Sale
Up to 70% Off!  
Up to 70% Off! See The Sale  
Your Current Savings
Bonus Discount {{memorialDay.bonusDiscount}}%
Watch the >> Full View online guitar lesson by Larry Carlton from 335 Improv

Seems like it should easier to work your improvisations on a single chord than it would be over two or more, right? It's actually more of a challenge to keep things interesting when there are no changes. But that doesn't mean you can't expand your improvisations, both harmonically and rhythmically.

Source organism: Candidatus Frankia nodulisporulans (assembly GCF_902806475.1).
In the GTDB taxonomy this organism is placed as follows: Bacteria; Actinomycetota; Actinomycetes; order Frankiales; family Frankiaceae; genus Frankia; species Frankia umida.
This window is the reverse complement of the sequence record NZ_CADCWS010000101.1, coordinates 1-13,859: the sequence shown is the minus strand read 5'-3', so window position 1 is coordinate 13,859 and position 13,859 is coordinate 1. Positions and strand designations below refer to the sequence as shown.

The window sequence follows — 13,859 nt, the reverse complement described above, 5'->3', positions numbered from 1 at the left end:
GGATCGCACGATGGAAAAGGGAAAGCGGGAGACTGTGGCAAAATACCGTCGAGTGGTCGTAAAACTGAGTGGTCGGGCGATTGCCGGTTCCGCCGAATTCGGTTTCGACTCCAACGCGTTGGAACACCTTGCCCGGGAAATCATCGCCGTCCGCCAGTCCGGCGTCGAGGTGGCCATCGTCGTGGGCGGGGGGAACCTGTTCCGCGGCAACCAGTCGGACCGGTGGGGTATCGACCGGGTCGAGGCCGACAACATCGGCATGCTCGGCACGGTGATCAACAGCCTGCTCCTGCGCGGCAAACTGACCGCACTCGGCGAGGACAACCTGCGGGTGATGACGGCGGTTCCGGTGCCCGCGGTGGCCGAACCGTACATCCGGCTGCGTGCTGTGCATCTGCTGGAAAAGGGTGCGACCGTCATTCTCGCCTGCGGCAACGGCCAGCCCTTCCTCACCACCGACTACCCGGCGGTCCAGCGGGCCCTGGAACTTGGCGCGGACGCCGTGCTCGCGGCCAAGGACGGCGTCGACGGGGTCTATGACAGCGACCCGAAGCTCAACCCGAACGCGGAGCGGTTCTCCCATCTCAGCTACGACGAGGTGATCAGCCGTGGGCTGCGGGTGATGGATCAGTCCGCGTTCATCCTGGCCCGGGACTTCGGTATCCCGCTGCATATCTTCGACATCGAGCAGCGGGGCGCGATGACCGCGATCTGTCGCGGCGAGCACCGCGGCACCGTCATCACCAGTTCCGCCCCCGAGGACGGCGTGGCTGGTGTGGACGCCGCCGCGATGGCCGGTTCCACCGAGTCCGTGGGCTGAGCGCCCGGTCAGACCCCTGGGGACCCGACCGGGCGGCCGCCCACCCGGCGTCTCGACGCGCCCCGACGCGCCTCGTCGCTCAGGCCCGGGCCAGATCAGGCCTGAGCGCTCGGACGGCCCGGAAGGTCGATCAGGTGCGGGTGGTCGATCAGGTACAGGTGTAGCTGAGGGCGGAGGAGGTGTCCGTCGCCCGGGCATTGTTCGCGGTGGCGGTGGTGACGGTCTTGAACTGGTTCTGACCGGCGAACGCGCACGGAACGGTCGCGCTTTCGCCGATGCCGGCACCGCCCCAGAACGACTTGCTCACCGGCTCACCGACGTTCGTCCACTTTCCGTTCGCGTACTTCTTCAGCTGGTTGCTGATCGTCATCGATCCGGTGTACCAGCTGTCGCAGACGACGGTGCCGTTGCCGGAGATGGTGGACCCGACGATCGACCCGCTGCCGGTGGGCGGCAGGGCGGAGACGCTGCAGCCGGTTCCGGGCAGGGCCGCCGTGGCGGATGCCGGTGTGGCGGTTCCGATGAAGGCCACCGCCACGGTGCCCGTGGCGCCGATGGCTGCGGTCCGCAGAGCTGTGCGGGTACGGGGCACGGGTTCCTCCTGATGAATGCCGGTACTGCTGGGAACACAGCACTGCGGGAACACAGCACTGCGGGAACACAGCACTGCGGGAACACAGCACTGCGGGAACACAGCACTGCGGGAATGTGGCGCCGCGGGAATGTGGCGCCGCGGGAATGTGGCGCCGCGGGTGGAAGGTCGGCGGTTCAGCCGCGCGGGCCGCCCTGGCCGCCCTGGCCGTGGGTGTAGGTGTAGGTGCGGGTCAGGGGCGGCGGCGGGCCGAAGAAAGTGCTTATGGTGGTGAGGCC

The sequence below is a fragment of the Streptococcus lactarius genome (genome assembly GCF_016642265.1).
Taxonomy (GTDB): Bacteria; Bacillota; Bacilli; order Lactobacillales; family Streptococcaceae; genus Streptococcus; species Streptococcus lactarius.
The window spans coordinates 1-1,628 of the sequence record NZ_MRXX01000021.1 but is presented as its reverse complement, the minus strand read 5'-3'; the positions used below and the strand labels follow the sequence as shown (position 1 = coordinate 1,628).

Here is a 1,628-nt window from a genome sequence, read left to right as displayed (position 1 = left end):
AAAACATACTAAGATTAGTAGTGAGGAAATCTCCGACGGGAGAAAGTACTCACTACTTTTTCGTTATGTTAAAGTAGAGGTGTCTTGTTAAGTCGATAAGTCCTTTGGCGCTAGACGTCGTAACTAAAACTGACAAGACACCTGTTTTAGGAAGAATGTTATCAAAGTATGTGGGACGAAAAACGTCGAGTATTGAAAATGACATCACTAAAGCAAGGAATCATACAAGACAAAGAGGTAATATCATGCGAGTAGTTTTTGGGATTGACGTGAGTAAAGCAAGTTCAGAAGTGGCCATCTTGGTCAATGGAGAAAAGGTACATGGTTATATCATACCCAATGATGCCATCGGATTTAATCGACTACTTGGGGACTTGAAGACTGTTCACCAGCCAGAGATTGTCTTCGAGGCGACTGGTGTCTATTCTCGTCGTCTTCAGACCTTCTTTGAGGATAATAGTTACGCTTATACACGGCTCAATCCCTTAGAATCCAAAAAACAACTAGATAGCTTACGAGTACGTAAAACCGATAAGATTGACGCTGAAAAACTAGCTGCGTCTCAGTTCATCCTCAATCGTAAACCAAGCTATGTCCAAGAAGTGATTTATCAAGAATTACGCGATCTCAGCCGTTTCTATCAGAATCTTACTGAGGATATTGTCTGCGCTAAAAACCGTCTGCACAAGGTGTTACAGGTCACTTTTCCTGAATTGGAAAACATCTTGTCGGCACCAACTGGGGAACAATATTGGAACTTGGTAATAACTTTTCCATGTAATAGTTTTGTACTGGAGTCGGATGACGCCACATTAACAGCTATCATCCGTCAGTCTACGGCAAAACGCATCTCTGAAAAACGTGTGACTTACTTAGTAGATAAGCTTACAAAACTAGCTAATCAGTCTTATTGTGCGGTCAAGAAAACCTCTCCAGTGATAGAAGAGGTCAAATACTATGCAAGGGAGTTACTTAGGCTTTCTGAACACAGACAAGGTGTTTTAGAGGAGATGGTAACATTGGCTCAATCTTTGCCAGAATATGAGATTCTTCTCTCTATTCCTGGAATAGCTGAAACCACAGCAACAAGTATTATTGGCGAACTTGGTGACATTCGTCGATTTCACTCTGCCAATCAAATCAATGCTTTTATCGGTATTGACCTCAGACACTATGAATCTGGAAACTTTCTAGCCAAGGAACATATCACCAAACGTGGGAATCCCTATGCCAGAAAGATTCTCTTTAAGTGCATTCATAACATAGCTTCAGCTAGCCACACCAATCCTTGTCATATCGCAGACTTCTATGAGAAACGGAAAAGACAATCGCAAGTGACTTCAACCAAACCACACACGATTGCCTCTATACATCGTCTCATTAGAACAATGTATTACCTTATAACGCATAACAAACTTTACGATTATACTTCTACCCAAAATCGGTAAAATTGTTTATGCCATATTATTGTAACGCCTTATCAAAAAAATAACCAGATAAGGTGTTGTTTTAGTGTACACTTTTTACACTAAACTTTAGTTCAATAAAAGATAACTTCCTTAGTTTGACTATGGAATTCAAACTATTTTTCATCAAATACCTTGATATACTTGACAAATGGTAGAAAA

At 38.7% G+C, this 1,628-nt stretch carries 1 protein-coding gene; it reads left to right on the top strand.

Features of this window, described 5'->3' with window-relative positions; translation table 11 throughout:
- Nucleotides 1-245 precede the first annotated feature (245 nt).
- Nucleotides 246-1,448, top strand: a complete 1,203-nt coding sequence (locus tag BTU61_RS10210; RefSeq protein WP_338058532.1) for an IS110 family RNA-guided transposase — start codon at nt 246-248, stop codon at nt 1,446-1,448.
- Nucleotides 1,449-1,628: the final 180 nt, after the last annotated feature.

In this section, we're going to be working on comps and solos over just one chord: Db7#9. Though straight-up blues approaches work well over a raised-9, I think you'll have a good time exploring some other options. So, let's start by getting familiar with the rhythm and melody from another tune of mine called "Burnable," and then we'll explore some possibilities.



One point of clarification: The "raised 9" chords that I'm talking about can go by a number of names. You might see them written as Db7#9 or as Db7+9. Either notation is just indicating that the 9th degree is being raised - a.k.a. sharped (#) or augmented (+) - by half a step.



Sometimes you'll also hear a 7#9 chord referred to as "the Hendrix chord." Regardless of how you say it, the chord we're dealing with is a Db7 with a raised 9th degree.